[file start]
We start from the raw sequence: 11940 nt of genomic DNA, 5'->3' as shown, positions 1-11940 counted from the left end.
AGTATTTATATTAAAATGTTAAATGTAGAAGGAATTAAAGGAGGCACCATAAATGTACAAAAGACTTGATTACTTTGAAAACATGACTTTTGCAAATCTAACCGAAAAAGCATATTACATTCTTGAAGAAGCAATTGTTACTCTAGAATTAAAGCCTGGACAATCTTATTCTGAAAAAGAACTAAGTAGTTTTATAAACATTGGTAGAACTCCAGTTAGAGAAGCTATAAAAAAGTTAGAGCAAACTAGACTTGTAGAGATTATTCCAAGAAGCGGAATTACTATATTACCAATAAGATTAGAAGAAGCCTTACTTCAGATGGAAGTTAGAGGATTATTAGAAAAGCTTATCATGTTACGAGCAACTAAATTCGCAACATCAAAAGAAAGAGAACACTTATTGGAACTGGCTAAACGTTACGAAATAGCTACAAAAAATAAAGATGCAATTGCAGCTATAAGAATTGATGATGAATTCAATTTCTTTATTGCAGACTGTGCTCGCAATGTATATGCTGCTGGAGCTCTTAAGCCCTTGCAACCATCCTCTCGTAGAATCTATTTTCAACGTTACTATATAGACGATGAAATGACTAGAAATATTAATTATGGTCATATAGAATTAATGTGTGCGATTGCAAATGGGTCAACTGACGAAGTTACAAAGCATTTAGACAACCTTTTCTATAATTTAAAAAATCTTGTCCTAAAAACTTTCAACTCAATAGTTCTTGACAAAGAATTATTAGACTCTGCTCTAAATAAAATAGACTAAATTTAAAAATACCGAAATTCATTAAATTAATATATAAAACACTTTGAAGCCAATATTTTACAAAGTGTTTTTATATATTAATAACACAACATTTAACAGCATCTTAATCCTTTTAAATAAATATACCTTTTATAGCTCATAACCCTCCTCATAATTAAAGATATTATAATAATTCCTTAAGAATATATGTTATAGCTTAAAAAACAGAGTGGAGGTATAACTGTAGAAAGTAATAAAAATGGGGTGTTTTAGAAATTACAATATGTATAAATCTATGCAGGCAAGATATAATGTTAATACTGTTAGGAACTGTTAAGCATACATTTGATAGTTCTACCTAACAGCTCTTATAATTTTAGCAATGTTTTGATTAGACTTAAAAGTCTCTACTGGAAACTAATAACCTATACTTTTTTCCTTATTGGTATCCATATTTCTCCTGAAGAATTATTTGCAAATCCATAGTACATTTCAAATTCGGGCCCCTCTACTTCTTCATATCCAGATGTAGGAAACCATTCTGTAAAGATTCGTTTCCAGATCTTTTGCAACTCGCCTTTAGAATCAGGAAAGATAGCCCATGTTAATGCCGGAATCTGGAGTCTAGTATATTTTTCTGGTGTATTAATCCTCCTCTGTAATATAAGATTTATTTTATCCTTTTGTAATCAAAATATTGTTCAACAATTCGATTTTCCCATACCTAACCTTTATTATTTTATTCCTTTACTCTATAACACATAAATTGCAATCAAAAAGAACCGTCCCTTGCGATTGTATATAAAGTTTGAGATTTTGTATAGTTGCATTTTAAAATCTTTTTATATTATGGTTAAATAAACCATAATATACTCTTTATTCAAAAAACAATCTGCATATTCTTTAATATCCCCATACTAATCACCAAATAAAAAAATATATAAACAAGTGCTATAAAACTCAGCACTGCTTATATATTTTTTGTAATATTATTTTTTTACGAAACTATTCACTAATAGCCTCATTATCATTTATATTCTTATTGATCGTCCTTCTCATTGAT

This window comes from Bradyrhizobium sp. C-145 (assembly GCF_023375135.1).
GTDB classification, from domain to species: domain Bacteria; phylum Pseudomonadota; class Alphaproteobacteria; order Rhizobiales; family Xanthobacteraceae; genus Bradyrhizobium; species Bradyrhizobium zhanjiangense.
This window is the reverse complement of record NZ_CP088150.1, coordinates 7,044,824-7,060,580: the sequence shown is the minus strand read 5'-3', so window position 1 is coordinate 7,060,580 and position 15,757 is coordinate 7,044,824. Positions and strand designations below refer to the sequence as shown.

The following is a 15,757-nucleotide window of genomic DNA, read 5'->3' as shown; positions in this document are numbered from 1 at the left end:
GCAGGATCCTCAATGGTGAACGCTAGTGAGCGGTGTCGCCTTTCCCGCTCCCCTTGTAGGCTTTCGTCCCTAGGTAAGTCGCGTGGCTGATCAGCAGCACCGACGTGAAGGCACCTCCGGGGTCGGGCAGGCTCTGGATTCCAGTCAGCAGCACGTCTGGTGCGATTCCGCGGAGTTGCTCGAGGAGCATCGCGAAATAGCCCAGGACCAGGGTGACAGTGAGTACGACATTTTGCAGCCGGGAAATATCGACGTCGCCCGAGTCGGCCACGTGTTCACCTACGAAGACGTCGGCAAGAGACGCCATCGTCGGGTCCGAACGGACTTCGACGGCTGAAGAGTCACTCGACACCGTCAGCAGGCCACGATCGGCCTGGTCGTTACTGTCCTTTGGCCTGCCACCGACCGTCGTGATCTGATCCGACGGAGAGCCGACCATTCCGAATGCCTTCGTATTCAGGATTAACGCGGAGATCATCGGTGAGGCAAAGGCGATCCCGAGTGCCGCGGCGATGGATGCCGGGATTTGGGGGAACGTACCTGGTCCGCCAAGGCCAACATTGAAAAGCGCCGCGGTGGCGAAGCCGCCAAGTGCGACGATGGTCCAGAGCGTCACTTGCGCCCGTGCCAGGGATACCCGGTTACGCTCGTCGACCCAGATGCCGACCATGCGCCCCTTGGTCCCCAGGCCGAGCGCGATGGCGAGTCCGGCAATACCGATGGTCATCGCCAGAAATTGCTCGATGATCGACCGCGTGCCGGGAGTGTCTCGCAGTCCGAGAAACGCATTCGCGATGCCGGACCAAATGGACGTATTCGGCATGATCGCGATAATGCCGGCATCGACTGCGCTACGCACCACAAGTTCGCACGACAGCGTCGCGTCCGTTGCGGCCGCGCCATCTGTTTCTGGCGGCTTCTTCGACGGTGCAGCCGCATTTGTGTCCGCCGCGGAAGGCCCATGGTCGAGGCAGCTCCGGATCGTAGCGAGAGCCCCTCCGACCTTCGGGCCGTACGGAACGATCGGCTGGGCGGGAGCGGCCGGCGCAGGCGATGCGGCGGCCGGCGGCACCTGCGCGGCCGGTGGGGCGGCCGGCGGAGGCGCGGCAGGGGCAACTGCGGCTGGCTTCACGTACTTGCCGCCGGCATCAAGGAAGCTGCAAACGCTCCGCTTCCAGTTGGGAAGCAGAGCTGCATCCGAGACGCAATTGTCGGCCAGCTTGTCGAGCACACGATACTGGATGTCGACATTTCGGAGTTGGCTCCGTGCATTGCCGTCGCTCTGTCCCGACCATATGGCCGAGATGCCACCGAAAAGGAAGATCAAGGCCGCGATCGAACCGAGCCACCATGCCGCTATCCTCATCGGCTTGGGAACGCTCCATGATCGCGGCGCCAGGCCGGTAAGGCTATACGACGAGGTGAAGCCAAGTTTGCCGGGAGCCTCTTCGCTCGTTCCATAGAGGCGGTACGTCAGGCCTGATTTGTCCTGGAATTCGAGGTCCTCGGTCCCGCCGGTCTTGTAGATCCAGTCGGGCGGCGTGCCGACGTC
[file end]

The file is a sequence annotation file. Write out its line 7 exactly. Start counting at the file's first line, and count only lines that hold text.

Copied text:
GCAGGATCCTCAATGGTGAACGCTAGTGAGCGGTGTCGCCTTTCCCGCTCCCCTTGTAGGCTTTCGTCCCTAGGTAAGTCGCGTGGCTGATCAGCAGCACCGACGTGAAGGCACCTCCGGGGTCGGGCAGGCTCTGGATTCCAGTCAGCAGCACGTCTGGTGCGATTCCGCGGAGTTGCTCGAGGAGCATCGCGAAATAGCCCAGGACCAGGGTGACAGTGAGTACGACATTTTGCAGCCGGGAAATATCGACGTCGCCCGAGTCGGCCACGTGTTCACCTACGAAGACGTCGGCAAGAGACGCCATCGTCGGGTCCGAACGGACTTCGACGGCTGAAGAGTCACTCGACACCGTCAGCAGGCCACGATCGGCCTGGTCGTTACTGTCCTTTGGCCTGCCACCGACCGTCGTGATCTGATCCGACGGAGAGCCGACCATTCCGAATGCCTTCGTATTCAGGATTAACGCGGAGATCATCGGTGAGGCAAAGGCGATCCCGAGTGCCGCGGCGATGGATGCCGGGATTTGGGGGAACGTACCTGGTCCGCCAAGGCCAACATTGAAAAGCGCCGCGGTGGCGAAGCCGCCAAGTGCGACGATGGTCCAGAGCGTCACTTGCGCCCGTGCCAGGGATACCCGGTTACGCTCGTCGACCCAGATGCCGACCATGCGCCCCTTGGTCCCCAGGCCGAGCGCGATGGCGAGTCCGGCAATACCGATGGTCATCGCCAGAAATTGCTCGATGATCGACCGCGTGCCGGGAGTGTCTCGCAGTCCGAGAAACGCATTCGCGATGCCGGACCAAATGGACGTATTCGGCATGATCGCGATAATGCCGGCATCGACTGCGCTACGCACCACAAGTTCGCACGACAGCGTCGCGTCCGTTGCGGCCGCGCCATCTGTTTCTGGCGGCTTCTTCGACGGTGCAGCCGCATTTGTGTCCGCCGCGGAAGGCCCATGGTCGAGGCAGCTCCGGATCGTAGCGAGAGCCCCTCCGACCTTCGGGCCGTACGGAACGATCGGCTGGGCGGGAGCGGCCGGCGCAGGCGATGCGGCGGCCGGCGGCACCTGCGCGGCCGGTGGGGCGGCCGGCGGAGGCGCGGCAGGGGCAACTGCGGCTGGCTTCACGTACTTGCCGCCGGCATCAAGGAAGCTGCAAACGCTCCGCTTCCAGTTGGGAAGCAGAGCTGCATCCGAGACGCAATTGTCGGCCAGCTTGTCGAGCACACGATACTGGATGTCGACATTTCGGAGTTGGCTCCGTGCATTGCCGTCGCTCTGTCCCGACCATATGGCCGAGATGCCACCGAAAAGGAAGATCAAGGCCGCGATCGAACCGAGCCACCATGCCGCTATCCTCATCGGCTTGGGAACGCTCCATGATCGCGGCGCCAGGCCGGTAAGGCTATACGACGAGGTGAAGCCAAGTTTGCCGGGAGCCTCTTCGCTCGTTCCATAGAGGCGGTACGTCAGGCCTGATTTGTCCTGGAATTCGAGGTCCTCGGTCCCGCCGGTCTTGTAGATCCAGTCGGGCGGCGTGCCGACGTC